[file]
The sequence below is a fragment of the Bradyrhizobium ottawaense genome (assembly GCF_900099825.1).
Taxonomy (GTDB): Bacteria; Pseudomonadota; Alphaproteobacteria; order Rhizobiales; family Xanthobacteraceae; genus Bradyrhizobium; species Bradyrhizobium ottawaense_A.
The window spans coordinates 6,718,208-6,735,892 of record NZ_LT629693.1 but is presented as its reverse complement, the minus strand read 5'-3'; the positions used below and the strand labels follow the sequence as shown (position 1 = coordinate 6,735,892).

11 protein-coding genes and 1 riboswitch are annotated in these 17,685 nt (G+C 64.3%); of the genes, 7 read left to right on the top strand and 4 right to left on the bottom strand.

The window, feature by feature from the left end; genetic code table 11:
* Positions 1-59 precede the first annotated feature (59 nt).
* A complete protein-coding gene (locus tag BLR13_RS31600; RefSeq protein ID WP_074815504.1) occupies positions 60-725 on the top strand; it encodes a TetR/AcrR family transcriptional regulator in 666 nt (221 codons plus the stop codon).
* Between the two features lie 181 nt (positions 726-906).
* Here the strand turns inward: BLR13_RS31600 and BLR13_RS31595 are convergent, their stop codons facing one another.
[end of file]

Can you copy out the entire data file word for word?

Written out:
The sequence below is a fragment of the Bradyrhizobium ottawaense genome (assembly GCF_900099825.1).
Taxonomy (GTDB): Bacteria; Pseudomonadota; Alphaproteobacteria; order Rhizobiales; family Xanthobacteraceae; genus Bradyrhizobium; species Bradyrhizobium ottawaense_A.
The window spans coordinates 6,718,208-6,735,892 of record NZ_LT629693.1 but is presented as its reverse complement, the minus strand read 5'-3'; the positions used below and the strand labels follow the sequence as shown (position 1 = coordinate 6,735,892).

11 protein-coding genes and 1 riboswitch are annotated in these 17,685 nt (G+C 64.3%); of the genes, 7 read left to right on the top strand and 4 right to left on the bottom strand.

The window, feature by feature from the left end; genetic code table 11:
* Positions 1-59 precede the first annotated feature (59 nt).
* A complete protein-coding gene (locus tag BLR13_RS31600; RefSeq protein ID WP_074815504.1) occupies positions 60-725 on the top strand; it encodes a TetR/AcrR family transcriptional regulator in 666 nt (221 codons plus the stop codon).
* Between the two features lie 181 nt (positions 726-906).
* Here the strand turns inward: BLR13_RS31600 and BLR13_RS31595 are convergent, their stop codons facing one another.